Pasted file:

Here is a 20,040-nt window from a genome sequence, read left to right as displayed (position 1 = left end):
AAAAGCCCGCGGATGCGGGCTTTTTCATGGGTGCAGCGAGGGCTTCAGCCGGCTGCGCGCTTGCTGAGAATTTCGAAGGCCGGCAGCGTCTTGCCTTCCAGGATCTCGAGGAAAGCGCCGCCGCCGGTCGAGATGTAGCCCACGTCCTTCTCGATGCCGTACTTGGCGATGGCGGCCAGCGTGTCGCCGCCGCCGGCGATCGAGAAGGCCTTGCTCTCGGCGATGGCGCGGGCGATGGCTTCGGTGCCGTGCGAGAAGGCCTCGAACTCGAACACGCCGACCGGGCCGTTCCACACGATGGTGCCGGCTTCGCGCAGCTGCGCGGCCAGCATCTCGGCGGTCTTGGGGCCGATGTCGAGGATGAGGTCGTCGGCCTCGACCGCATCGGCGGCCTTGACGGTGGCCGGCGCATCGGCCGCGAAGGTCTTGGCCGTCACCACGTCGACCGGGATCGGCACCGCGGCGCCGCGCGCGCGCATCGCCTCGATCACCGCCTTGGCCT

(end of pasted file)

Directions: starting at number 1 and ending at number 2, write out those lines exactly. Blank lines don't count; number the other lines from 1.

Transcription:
Here is a 20,040-nt window from a genome sequence, read left to right as displayed (position 1 = left end):
AAAAGCCCGCGGATGCGGGCTTTTTCATGGGTGCAGCGAGGGCTTCAGCCGGCTGCGCGCTTGCTGAGAATTTCGAAGGCCGGCAGCGTCTTGCCTTCCAGGATCTCGAGGAAAGCGCCGCCGCCGGTCGAGATGTAGCCCACGTCCTTCTCGATGCCGTACTTGGCGATGGCGGCCAGCGTGTCGCCGCCGCCGGCGATCGAGAAGGCCTTGCTCTCGGCGATGGCGCGGGCGATGGCTTCGGTGCCGTGCGAGAAGGCCTCGAACTCGAACACGCCGACCGGGCCGTTCCACACGATGGTGCCGGCTTCGCGCAGCTGCGCGGCCAGCATCTCGGCGGTCTTGGGGCCGATGTCGAGGATGAGGTCGTCGGCCTCGACCGCATCGGCGGCCTTGACGGTGGCCGGCGCATCGGCCGCGAAGGTCTTGGCCGTCACCACGTCGACCGGGATCGGCACCGCGGCGCCGCGCGCGCGCATCGCCTCGATCACCGCCTTGGCCT